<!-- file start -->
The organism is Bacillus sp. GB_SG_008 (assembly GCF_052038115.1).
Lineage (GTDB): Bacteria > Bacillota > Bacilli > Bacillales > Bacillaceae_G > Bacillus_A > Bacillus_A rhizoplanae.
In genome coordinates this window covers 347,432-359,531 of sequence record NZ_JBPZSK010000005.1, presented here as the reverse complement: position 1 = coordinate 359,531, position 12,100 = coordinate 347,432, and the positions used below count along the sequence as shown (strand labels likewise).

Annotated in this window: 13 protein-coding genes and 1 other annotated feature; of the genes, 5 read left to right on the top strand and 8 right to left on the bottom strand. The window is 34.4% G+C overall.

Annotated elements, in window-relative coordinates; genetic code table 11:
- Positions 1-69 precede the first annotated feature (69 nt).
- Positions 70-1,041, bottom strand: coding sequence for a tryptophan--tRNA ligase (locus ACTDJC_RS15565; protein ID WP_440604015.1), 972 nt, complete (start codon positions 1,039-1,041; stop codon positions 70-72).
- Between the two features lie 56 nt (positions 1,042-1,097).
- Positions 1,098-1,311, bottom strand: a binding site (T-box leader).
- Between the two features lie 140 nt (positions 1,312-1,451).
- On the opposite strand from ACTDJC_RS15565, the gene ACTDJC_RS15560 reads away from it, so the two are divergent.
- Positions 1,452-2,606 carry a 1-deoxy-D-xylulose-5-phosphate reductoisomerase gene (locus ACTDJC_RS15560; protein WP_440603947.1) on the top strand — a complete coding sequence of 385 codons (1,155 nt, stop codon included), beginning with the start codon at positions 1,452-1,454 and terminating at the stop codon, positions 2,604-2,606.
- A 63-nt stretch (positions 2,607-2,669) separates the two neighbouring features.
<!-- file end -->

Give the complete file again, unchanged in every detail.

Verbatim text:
The organism is Bacillus sp. GB_SG_008 (assembly GCF_052038115.1).
Lineage (GTDB): Bacteria > Bacillota > Bacilli > Bacillales > Bacillaceae_G > Bacillus_A > Bacillus_A rhizoplanae.
In genome coordinates this window covers 347,432-359,531 of sequence record NZ_JBPZSK010000005.1, presented here as the reverse complement: position 1 = coordinate 359,531, position 12,100 = coordinate 347,432, and the positions used below count along the sequence as shown (strand labels likewise).

Annotated in this window: 13 protein-coding genes and 1 other annotated feature; of the genes, 5 read left to right on the top strand and 8 right to left on the bottom strand. The window is 34.4% G+C overall.

Annotated elements, in window-relative coordinates; genetic code table 11:
- Positions 1-69 precede the first annotated feature (69 nt).
- Positions 70-1,041, bottom strand: coding sequence for a tryptophan--tRNA ligase (locus ACTDJC_RS15565; protein ID WP_440604015.1), 972 nt, complete (start codon positions 1,039-1,041; stop codon positions 70-72).
- Between the two features lie 56 nt (positions 1,042-1,097).
- Positions 1,098-1,311, bottom strand: a binding site (T-box leader).
- Between the two features lie 140 nt (positions 1,312-1,451).
- On the opposite strand from ACTDJC_RS15565, the gene ACTDJC_RS15560 reads away from it, so the two are divergent.
- Positions 1,452-2,606 carry a 1-deoxy-D-xylulose-5-phosphate reductoisomerase gene (locus ACTDJC_RS15560; protein WP_440603947.1) on the top strand — a complete coding sequence of 385 codons (1,155 nt, stop codon included), beginning with the start codon at positions 1,452-1,454 and terminating at the stop codon, positions 2,604-2,606.
- A 63-nt stretch (positions 2,607-2,669) separates the two neighbouring features.